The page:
Despite the name Pacific tree frog, this small frog rarely ventures in vegetation more than 2 feet high, and it ranges all the way from the coast to altitudes of up to 10,000 feet.
According to the online Merriam Webster dictionary, tree frogs are "any of numerous small anuran amphibians (especially family Hylidae) of usually arboreal habits that typically have adhesive disks on the toes." Ironically, to earn the name tree frog, a frog does not definitely have to live in trees. The Pacific tree frog does hop and crawl on leaves on the ground when it lives in forested areas. But it can also live in meadows near water or rocky areas. When it lives in a hot location, it becomes more nocturnal, spending the days buried in rock crevices and coming out at night.
This frog is also known as the Pacific chorister frog, an apt name. So many movies filmed in California have featured the background sound of the frog, kreck-eck, that its sound is what many of us think of when we think of frogs croaking. If you do hear the croaking out in nature, you may not necessarily be near the frogs. It is possible to hear the sound a half mile away.
The frogs are not only beautiful in sound, but also in color. Although the frog I found was dull brown, the frogs can take on almost all of the colors of an M&M bag: bright green, cream, tan, a bit reddish, brown, and yellow. The frogs have different colors depending upon habitat, but also can change their color at will, if given 10 minutes, based on temperature, light, mood, or humidity. See this great site for a range of photos of the tree frogs in different habitats.
There are fun geometric facts about these frogs. They are the smallest amphibian on the West Coast. They range from 1.9 to 5 cm or 3/4 to 2 inches. The one that I observed was around 1.5 inches.
The frogs usually have a Y shape on the top part of their head between the eyes. This shape is a useful identifying marker since using color to identify them can be confusing.
You may also find their tracks in mud or sand. The track is actually an imprint of the whole body as photographed on this animal tracks site.
The suction pads on the bottom of their feet are in a specific proportion to their body. The pads need to be sufficiently large in relation to body size so that they can hold the weight of the frog during climbing.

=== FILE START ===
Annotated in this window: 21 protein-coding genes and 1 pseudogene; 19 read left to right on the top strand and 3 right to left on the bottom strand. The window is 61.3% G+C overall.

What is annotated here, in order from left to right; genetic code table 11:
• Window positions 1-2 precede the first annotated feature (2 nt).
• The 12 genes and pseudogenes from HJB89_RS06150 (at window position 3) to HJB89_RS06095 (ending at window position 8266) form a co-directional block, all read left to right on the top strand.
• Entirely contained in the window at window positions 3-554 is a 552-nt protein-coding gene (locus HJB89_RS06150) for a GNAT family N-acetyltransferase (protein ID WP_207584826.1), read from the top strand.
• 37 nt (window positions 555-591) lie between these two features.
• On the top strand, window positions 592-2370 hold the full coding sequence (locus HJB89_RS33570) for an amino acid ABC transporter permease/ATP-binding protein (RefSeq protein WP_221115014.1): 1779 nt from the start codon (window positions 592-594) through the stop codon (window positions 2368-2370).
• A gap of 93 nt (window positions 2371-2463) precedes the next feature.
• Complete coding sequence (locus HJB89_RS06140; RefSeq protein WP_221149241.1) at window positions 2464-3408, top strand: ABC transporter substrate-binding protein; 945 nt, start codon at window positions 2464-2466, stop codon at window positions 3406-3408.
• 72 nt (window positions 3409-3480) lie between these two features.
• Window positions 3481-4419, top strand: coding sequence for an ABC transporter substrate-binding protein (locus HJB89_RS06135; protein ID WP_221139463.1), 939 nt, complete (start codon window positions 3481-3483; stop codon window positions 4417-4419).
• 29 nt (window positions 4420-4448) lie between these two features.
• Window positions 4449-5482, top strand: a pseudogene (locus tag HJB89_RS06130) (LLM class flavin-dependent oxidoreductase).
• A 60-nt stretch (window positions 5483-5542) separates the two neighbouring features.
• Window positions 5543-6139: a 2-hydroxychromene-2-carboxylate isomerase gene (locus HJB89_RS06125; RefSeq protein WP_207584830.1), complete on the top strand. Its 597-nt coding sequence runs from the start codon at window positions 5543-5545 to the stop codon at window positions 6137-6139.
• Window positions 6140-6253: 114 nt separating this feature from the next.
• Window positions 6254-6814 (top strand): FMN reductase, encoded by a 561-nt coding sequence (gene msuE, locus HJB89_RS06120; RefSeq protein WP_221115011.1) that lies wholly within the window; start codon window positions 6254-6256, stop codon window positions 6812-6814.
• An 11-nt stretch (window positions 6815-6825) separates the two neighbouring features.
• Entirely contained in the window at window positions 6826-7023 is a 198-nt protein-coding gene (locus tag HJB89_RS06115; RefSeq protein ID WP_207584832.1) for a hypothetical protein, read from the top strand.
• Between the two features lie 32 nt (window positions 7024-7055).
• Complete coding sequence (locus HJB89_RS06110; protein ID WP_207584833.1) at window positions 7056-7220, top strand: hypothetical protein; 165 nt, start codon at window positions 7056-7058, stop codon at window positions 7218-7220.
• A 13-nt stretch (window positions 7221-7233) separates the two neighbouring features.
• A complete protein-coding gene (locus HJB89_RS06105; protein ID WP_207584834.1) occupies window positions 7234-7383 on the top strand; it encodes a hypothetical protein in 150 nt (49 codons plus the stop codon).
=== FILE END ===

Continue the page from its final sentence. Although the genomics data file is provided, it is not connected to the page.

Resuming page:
Having tackled the issue of tree frogs that don't live in trees and provided some other interesting facts, I realized that I was murky on the definition of amphibian. So here is a reminder. The core of the definition is an animal that can live on both land and water. Amphibians often hatch as an aquatic animal and transform into an adult with lungs.
The tree frog has a definite amphibian life story. The frogs place eggs in an amazing range of bodies of water from ponds to watery ditches (I had never thought to check a ditch for tadpoles but I will now). The frogs usually anchor the eggs to a small stick. If you need to move the eggs because you see the water around drying out, always move the anchor too.
Each egg is the size of a rice grain, but they cluster together in an egg mass of around 50 to 70 eggs. The egg mass is the size of a teaspoon.
The eggs hatch in between 3 and 7 days, depending upon water temperature and conditions.
The tadpoles have mouths at the bottom of their heads to scrape algae. The tadpole stage usually lasts around 3 months. The tadpoles have a neat trick to warm up the water around them to help speed up their growth. They turn the dark side of their backs to the sun and cluster together. Scientists have actually measured that the surrounding water becomes hotter than the rest of the pond.
The froglet stage lasts about one year. Froglets hang out around the edge of the pond, while adults venture further from water. One study found adults usually around 100 meters from a nearby water source.
You have a great chance to experience Pacific tree frogs, at least by hearing them, if you live in California, Oregon, Washington, Nevada, Western Idaho, and Western Montana. They are fairly common throughout their range. They can cope with most habitats, except desert, and they can live in altitudes up to 10,000 feet. They even live on islands off the coast of California, and they may have arrived there clinging to floating logs! I wonder how the salt spray would have affected their skin.
Experiencing the frogs is fairly easy, but identifying them is tricky. For awhile, I was convinced that the frog I had found was a California tree frog just because it was not bright green. After some deeper research, I discovered that the Pacific tree frog can showcase many different colors. I also discovered the Y-shaped fieldmark on the back of the head. Also a website about species in Kern County, the California county where I had my frog encounter, pointed to Pacific tree frogs as likely there.
My Tehachapi, CA frog had the same markings and color as a Tehachapi frog photographed by another website. The Tehachapi mountainous habitat, full of rocks and dry grass but devoid of bright green trees, would favor a dull brown color.
However, I still have unanswered questions about the frog I found. I found the frog at night at an altitude of around 3,500 feet-- no problems with the altitude as the frog can go much higher. But I did not find the frog near a body of water (or at least a body of water of which I was aware). The frog was walking on the road near a gas station and roadside motel. A major railroad track and freeway were nearby. We were actually there watching the trains, and I romantically imagined my frog hitching a train ride and flinging himself off by my feet. Alas he did not turn into a prince, but he did cooperate for some photos. The next time I visit the Tehachapi motel, I will ask about bodies of water nearby.
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